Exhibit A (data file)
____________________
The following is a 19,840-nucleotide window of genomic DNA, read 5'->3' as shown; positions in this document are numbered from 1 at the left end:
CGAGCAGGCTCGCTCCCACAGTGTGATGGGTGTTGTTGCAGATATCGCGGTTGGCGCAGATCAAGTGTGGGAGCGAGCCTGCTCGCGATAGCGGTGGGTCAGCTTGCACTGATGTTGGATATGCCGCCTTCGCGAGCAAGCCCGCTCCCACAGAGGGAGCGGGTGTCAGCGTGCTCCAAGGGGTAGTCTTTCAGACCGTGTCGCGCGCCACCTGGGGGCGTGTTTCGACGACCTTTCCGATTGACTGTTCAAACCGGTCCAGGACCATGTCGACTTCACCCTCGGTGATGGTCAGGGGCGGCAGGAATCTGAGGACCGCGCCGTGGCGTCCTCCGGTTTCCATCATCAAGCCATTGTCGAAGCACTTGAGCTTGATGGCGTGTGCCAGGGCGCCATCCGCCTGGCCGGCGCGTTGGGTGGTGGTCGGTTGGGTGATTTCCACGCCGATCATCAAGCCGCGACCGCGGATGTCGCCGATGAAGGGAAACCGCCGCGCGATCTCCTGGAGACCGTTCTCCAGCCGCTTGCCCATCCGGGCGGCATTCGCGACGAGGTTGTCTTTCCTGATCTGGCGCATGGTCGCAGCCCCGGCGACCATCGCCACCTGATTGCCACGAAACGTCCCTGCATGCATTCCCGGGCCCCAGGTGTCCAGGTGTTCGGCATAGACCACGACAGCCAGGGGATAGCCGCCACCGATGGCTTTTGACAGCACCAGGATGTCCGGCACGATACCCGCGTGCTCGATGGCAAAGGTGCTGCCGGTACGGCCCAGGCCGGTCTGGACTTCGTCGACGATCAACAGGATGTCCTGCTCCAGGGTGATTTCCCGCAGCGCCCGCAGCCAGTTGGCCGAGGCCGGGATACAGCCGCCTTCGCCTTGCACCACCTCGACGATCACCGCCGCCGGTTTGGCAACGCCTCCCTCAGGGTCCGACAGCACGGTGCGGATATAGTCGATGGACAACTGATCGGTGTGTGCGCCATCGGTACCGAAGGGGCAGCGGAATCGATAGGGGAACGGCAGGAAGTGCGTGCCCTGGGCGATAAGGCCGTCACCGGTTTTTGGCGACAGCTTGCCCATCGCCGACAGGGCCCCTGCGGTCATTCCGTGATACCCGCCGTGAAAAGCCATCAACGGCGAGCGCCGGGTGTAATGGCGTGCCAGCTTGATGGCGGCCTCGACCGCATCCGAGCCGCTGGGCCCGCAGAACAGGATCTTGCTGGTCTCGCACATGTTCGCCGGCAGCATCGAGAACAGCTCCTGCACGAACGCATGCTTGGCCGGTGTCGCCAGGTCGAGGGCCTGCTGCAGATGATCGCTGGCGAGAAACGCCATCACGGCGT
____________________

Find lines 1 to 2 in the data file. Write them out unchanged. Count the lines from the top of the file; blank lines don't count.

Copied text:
The following is a 19,840-nucleotide window of genomic DNA, read 5'->3' as shown; positions in this document are numbered from 1 at the left end:
CGAGCAGGCTCGCTCCCACAGTGTGATGGGTGTTGTTGCAGATATCGCGGTTGGCGCAGATCAAGTGTGGGAGCGAGCCTGCTCGCGATAGCGGTGGGTCAGCTTGCACTGATGTTGGATATGCCGCCTTCGCGAGCAAGCCCGCTCCCACAGAGGGAGCGGGTGTCAGCGTGCTCCAAGGGGTAGTCTTTCAGACCGTGTCGCGCGCCACCTGGGGGCGTGTTTCGACGACCTTTCCGATTGACTGTTCAAACCGGTCCAGGACCATGTCGACTTCACCCTCGGTGATGGTCAGGGGCGGCAGGAATCTGAGGACCGCGCCGTGGCGTCCTCCGGTTTCCATCATCAAGCCATTGTCGAAGCACTTGAGCTTGATGGCGTGTGCCAGGGCGCCATCCGCCTGGCCGGCGCGTTGGGTGGTGGTCGGTTGGGTGATTTCCACGCCGATCATCAAGCCGCGACCGCGGATGTCGCCGATGAAGGGAAACCGCCGCGCGATCTCCTGGAGACCGTTCTCCAGCCGCTTGCCCATCCGGGCGGCATTCGCGACGAGGTTGTCTTTCCTGATCTGGCGCATGGTCGCAGCCCCGGCGACCATCGCCACCTGATTGCCACGAAACGTCCCTGCATGCATTCCCGGGCCCCAGGTGTCCAGGTGTTCGGCATAGACCACGACAGCCAGGGGATAGCCGCCACCGATGGCTTTTGACAGCACCAGGATGTCCGGCACGATACCCGCGTGCTCGATGGCAAAGGTGCTGCCGGTACGGCCCAGGCCGGTCTGGACTTCGTCGACGATCAACAGGATGTCCTGCTCCAGGGTGATTTCCCGCAGCGCCCGCAGCCAGTTGGCCGAGGCCGGGATACAGCCGCCTTCGCCTTGCACCACCTCGACGATCACCGCCGCCGGTTTGGCAACGCCTCCCTCAGGGTCCGACAGCACGGTGCGGATATAGTCGATGGACAACTGATCGGTGTGTGCGCCATCGGTACCGAAGGGGCAGCGGAATCGATAGGGGAACGGCAGGAAGTGCGTGCCCTGGGCGATAAGGCCGTCACCGGTTTTTGGCGACAGCTTGCCCATCGCCGACAGGGCCCCTGCGGTCATTCCGTGATACCCGCCGTGAAAAGCCATCAACGGCGAGCGCCGGGTGTAATGGCGTGCCAGCTTGATGGCGGCCTCGACCGCATCCGAGCCGCTGGGCCCGCAGAACAGGATCTTGCTGGTCTCGCACATGTTCGCCGGCAGCATCGAGAACAGCTCCTGCACGAACGCATGCTTGGCCGGTGTCGCCAGGTCGAGGGCCTGCTGCAGATGATCGCTGGCGAGAAACGCCATCACGGCGT